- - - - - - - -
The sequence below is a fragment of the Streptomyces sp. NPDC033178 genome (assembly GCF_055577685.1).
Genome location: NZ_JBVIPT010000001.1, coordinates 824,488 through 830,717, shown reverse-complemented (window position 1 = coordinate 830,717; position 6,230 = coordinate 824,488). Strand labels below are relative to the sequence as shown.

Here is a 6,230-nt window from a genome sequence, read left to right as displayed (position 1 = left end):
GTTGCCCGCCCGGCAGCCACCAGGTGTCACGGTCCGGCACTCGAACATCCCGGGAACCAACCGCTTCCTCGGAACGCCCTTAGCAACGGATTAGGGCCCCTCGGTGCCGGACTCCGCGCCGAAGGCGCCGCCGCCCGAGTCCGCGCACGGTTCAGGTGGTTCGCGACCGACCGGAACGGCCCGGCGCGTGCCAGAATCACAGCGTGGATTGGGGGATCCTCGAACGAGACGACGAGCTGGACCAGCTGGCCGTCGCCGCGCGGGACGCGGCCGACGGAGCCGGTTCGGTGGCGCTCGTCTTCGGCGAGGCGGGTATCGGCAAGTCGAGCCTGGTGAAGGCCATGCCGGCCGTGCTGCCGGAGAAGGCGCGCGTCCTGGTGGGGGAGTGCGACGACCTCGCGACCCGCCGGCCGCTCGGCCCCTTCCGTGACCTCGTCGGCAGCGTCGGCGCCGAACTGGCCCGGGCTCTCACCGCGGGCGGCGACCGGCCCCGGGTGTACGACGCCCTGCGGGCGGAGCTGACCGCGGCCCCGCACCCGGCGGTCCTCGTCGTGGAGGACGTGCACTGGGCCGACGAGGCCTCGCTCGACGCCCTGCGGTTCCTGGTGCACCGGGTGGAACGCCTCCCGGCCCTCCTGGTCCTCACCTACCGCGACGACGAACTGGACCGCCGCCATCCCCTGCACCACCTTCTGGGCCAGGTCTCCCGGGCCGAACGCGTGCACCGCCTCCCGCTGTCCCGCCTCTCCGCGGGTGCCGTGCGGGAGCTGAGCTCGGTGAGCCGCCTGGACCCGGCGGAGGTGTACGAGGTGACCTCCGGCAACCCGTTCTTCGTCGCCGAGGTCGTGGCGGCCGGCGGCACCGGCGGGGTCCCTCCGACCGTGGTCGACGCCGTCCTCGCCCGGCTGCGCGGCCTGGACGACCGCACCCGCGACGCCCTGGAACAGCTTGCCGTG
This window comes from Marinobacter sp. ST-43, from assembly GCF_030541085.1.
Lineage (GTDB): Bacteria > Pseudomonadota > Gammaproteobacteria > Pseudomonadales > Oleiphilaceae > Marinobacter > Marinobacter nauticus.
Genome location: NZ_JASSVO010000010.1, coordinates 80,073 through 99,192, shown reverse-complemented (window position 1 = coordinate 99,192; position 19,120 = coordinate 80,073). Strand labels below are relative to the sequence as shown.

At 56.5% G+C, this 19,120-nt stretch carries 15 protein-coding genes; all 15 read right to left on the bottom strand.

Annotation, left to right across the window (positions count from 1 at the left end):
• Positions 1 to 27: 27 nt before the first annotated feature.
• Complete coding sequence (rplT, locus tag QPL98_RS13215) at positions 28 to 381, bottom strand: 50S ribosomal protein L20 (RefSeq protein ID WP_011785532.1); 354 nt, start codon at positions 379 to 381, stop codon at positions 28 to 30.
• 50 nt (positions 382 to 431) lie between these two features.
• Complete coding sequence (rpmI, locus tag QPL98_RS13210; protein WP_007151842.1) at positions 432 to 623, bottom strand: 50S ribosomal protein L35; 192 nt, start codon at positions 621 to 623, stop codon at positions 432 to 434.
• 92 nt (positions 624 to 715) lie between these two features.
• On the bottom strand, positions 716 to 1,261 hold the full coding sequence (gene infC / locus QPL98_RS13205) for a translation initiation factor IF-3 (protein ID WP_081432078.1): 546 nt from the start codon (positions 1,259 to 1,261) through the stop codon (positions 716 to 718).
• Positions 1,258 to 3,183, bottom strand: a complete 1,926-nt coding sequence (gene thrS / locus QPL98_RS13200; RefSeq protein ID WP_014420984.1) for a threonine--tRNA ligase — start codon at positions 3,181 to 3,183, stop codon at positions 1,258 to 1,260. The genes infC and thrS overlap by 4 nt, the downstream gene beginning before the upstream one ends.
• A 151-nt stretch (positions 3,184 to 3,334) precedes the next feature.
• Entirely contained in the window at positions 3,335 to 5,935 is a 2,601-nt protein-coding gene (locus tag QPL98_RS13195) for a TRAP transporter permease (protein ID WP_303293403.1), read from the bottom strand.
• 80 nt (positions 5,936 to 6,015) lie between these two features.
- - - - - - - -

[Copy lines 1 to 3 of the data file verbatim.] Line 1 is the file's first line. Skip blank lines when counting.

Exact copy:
The sequence below is a fragment of the Streptomyces sp. NPDC033178 genome (assembly GCF_055577685.1).
Genome location: NZ_JBVIPT010000001.1, coordinates 824,488 through 830,717, shown reverse-complemented (window position 1 = coordinate 830,717; position 6,230 = coordinate 824,488). Strand labels below are relative to the sequence as shown.

Here is a 6,230-nt window from a genome sequence, read left to right as displayed (position 1 = left end):